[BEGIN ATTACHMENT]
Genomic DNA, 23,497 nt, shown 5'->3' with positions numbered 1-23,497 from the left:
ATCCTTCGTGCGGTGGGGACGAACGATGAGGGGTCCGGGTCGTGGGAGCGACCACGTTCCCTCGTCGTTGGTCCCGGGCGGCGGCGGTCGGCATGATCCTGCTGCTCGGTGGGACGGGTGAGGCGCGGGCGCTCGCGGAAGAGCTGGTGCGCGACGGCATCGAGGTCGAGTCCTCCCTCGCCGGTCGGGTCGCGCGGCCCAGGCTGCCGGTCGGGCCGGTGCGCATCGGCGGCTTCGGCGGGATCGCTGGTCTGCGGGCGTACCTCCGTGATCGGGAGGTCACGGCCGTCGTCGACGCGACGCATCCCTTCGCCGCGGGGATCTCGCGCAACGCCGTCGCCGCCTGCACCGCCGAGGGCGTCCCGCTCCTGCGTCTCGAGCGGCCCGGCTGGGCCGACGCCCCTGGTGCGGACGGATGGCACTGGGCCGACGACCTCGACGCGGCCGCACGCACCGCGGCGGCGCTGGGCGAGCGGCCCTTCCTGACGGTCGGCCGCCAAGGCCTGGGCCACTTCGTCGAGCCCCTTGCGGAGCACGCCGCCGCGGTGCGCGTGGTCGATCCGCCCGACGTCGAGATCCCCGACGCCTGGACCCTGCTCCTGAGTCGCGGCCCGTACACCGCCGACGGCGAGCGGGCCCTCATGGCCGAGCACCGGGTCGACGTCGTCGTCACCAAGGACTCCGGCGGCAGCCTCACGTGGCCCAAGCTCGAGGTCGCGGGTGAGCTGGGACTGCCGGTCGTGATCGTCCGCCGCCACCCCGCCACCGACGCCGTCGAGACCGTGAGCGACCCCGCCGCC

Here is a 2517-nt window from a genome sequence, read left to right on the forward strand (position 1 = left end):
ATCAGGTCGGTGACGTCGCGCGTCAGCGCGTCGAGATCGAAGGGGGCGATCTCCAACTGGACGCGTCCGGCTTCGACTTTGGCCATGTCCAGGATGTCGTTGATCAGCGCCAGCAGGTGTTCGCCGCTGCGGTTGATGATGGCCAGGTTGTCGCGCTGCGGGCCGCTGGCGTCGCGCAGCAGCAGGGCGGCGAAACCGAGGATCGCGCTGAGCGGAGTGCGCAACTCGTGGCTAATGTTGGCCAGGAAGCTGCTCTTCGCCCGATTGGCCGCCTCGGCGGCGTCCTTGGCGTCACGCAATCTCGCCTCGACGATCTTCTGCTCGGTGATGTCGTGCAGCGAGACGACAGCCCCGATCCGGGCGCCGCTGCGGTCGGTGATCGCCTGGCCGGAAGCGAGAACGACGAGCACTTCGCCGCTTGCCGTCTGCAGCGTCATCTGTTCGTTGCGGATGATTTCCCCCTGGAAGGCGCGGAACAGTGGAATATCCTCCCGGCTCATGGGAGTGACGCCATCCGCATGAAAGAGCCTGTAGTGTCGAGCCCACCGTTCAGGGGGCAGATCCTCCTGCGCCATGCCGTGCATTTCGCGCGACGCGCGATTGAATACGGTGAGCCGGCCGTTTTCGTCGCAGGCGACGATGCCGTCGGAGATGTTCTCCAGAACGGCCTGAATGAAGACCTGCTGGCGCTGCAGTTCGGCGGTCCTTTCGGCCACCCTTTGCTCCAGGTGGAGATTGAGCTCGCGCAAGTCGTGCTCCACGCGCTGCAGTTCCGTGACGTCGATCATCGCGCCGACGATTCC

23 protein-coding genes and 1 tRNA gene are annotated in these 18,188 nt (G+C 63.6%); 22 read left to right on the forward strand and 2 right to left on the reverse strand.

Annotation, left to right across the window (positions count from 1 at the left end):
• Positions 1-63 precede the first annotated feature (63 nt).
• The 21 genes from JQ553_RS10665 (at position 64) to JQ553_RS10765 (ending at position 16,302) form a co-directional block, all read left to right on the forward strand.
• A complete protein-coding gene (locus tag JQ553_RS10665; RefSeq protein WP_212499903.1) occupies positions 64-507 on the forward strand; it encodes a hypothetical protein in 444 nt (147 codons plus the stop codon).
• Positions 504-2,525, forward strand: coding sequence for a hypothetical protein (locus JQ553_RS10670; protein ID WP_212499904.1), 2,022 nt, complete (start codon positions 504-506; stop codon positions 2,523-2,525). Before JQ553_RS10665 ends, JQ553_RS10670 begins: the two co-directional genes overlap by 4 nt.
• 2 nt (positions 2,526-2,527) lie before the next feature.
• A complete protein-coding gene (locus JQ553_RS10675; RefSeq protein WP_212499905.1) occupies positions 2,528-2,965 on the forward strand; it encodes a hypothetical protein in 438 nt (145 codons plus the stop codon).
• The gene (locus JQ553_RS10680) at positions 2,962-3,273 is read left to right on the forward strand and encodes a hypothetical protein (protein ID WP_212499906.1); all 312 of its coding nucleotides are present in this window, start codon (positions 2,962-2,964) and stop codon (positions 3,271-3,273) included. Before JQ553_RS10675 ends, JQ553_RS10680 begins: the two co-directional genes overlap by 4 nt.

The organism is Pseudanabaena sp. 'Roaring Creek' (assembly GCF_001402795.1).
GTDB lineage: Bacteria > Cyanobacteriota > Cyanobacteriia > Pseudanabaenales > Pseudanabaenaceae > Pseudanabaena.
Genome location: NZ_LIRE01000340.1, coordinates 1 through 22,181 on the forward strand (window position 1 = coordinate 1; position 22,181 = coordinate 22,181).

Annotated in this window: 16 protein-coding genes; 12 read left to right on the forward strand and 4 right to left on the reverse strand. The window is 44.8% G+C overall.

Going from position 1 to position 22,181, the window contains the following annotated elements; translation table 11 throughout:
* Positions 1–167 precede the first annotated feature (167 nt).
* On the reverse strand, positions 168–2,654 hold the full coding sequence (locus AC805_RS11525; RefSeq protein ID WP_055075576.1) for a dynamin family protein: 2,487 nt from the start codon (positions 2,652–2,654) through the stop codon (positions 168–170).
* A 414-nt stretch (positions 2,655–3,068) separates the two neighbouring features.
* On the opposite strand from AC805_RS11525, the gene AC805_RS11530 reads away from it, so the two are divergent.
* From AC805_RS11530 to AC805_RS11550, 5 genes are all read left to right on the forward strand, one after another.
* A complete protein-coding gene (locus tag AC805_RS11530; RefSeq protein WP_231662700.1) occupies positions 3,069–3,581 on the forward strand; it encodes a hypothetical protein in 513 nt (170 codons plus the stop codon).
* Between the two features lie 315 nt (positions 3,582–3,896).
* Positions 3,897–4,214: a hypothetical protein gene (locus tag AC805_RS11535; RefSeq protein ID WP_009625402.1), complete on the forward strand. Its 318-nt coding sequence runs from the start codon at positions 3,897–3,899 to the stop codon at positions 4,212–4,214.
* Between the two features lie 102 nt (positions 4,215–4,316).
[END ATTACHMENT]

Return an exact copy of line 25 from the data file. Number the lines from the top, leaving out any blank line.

* Between the two features lie 315 nt (positions 3,582–3,896).